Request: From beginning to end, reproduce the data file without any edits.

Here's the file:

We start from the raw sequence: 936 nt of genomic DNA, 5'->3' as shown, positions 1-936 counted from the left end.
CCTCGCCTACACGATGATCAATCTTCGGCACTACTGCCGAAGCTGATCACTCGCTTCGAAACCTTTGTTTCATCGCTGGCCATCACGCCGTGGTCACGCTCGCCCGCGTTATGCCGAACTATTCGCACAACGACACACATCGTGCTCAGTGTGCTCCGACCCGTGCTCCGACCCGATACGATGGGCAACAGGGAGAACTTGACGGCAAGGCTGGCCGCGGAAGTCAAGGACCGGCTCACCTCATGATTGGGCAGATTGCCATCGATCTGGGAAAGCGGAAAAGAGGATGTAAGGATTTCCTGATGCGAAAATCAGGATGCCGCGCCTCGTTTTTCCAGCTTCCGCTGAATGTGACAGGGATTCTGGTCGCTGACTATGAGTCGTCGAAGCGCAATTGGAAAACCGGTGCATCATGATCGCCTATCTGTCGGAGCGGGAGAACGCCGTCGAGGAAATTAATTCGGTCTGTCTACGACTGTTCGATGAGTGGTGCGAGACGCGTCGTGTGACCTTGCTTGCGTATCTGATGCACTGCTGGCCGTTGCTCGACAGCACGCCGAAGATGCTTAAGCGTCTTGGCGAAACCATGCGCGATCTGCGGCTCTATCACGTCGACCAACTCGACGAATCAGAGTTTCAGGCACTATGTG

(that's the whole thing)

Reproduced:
We start from the raw sequence: 936 nt of genomic DNA, 5'->3' as shown, positions 1-936 counted from the left end.
CCTCGCCTACACGATGATCAATCTTCGGCACTACTGCCGAAGCTGATCACTCGCTTCGAAACCTTTGTTTCATCGCTGGCCATCACGCCGTGGTCACGCTCGCCCGCGTTATGCCGAACTATTCGCACAACGACACACATCGTGCTCAGTGTGCTCCGACCCGTGCTCCGACCCGATACGATGGGCAACAGGGAGAACTTGACGGCAAGGCTGGCCGCGGAAGTCAAGGACCGGCTCACCTCATGATTGGGCAGATTGCCATCGATCTGGGAAAGCGGAAAAGAGGATGTAAGGATTTCCTGATGCGAAAATCAGGATGCCGCGCCTCGTTTTTCCAGCTTCCGCTGAATGTGACAGGGATTCTGGTCGCTGACTATGAGTCGTCGAAGCGCAATTGGAAAACCGGTGCATCATGATCGCCTATCTGTCGGAGCGGGAGAACGCCGTCGAGGAAATTAATTCGGTCTGTCTACGACTGTTCGATGAGTGGTGCGAGACGCGTCGTGTGACCTTGCTTGCGTATCTGATGCACTGCTGGCCGTTGCTCGACAGCACGCCGAAGATGCTTAAGCGTCTTGGCGAAACCATGCGCGATCTGCGGCTCTATCACGTCGACCAACTCGACGAATCAGAGTTTCAGGCACTATGTG